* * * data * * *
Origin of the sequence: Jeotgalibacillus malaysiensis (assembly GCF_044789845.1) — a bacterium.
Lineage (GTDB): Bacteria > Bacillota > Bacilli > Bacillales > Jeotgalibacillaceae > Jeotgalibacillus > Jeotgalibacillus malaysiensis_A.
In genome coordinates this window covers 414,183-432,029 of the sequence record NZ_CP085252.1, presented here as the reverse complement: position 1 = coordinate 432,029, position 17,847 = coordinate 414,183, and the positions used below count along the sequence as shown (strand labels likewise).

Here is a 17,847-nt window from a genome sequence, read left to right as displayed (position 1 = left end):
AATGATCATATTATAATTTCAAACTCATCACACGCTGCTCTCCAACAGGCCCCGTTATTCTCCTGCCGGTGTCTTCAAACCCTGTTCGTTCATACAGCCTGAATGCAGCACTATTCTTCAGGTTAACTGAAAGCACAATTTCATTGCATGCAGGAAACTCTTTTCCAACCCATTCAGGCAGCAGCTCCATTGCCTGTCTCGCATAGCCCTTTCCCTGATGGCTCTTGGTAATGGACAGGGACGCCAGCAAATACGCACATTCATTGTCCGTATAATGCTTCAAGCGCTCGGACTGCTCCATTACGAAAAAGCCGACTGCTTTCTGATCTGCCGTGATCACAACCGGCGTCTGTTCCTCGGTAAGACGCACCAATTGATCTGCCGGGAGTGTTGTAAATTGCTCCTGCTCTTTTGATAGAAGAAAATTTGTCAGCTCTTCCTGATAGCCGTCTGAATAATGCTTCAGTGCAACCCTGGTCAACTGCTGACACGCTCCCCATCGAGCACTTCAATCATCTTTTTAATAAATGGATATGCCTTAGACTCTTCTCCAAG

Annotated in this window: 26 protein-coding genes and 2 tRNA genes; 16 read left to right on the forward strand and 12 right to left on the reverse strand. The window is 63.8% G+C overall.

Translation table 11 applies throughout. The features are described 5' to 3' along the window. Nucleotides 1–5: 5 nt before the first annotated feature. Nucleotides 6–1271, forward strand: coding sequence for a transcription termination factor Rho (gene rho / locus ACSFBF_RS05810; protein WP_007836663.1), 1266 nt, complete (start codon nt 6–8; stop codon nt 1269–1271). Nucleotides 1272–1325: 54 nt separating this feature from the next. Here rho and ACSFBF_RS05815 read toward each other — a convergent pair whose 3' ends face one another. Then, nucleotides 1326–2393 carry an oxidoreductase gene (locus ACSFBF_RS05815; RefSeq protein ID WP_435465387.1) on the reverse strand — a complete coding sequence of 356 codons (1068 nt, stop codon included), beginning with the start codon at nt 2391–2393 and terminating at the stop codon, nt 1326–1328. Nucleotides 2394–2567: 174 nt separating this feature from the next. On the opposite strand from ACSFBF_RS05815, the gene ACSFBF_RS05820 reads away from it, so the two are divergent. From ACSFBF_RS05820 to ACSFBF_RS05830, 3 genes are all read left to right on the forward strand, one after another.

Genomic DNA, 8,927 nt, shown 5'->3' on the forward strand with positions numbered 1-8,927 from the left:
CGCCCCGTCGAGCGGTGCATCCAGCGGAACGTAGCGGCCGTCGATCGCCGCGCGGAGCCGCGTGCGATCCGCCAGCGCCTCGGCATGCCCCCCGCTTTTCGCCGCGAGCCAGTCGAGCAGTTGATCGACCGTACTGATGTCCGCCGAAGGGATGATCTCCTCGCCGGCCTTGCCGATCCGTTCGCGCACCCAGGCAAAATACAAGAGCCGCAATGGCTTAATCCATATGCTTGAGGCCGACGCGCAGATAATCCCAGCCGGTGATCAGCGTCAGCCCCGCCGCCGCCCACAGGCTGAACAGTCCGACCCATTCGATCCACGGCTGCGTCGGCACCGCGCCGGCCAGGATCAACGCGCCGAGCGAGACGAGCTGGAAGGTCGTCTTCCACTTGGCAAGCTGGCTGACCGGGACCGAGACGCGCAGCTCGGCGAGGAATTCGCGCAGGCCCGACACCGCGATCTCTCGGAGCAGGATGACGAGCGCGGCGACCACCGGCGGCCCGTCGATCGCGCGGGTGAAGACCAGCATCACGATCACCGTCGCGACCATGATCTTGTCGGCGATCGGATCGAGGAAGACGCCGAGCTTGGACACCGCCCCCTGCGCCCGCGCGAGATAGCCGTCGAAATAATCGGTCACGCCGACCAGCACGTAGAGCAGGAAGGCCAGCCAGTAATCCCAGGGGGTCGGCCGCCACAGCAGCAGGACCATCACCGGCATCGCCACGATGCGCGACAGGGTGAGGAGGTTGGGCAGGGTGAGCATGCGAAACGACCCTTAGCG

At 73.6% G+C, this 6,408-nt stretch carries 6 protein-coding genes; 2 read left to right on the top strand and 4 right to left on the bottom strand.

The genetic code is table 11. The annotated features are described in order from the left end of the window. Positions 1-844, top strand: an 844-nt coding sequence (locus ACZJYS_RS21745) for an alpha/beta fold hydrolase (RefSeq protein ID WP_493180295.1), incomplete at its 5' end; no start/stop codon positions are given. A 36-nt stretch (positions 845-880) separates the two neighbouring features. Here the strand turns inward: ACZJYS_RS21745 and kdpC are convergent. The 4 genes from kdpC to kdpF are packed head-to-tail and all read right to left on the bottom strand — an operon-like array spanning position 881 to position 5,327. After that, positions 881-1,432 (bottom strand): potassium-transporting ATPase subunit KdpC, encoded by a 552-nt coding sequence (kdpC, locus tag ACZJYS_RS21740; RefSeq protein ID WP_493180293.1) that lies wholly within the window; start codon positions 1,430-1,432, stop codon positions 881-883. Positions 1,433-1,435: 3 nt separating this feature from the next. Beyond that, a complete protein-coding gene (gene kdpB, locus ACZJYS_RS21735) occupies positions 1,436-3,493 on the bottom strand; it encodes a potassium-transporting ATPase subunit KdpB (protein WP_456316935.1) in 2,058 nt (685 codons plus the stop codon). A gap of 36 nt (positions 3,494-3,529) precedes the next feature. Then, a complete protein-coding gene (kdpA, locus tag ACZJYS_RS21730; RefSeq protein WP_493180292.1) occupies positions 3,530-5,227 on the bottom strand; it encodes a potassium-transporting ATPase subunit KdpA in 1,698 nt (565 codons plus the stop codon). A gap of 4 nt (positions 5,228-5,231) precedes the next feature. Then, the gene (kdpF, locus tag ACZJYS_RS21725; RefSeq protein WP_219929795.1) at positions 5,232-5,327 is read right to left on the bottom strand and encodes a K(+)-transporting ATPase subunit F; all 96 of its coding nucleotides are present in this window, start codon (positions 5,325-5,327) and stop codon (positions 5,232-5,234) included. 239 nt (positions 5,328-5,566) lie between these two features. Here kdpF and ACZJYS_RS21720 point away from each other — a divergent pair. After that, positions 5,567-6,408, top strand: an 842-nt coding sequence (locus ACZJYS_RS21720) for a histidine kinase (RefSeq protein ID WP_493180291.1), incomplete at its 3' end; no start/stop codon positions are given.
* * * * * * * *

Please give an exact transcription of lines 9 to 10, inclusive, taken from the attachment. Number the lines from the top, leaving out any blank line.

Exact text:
CGCCCCGTCGAGCGGTGCATCCAGCGGAACGTAGCGGCCGTCGATCGCCGCGCGGAGCCGCGTGCGATCCGCCAGCGCCTCGGCATGCCCCCCGCTTTTCGCCGCGAGCCAGTCGAGCAGTTGATCGACCGTACTGATGTCCGCCGAAGGGATGATCTCCTCGCCGGCCTTGCCGATCCGTTCGCGCACCCAGGCAAAATACAAGAGCCGCAATGGCTTAATCCATATGCTTGAGGCCGACGCGCAGATAATCCCAGCCGGTGATCAGCGTCAGCCCCGCCGCCGCCCACAGGCTGAACAGTCCGACCCATTCGATCCACGGCTGCGTCGGCACCGCGCCGGCCAGGATCAACGCGCCGAGCGAGACGAGCTGGAAGGTCGTCTTCCACTTGGCAAGCTGGCTGACCGGGACCGAGACGCGCAGCTCGGCGAGGAATTCGCGCAGGCCCGACACCGCGATCTCTCGGAGCAGGATGACGAGCGCGGCGACCACCGGCGGCCCGTCGATCGCGCGGGTGAAGACCAGCATCACGATCACCGTCGCGACCATGATCTTGTCGGCGATCGGATCGAGGAAGACGCCGAGCTTGGACACCGCCCCCTGCGCCCGCGCGAGATAGCCGTCGAAATAATCGGTCACGCCGACCAGCACGTAGAGCAGGAAGGCCAGCCAGTAATCCCAGGGGGTCGGCCGCCACAGCAGCAGGACCATCACCGGCATCGCCACGATGCGCGACAGGGTGAGGAGGTTGGGCAGGGTGAGCATGCGAAACGACCCTTAGCG

At 73.6% G+C, this 6,408-nt stretch carries 6 protein-coding genes; 2 read left to right on the top strand and 4 right to left on the bottom strand.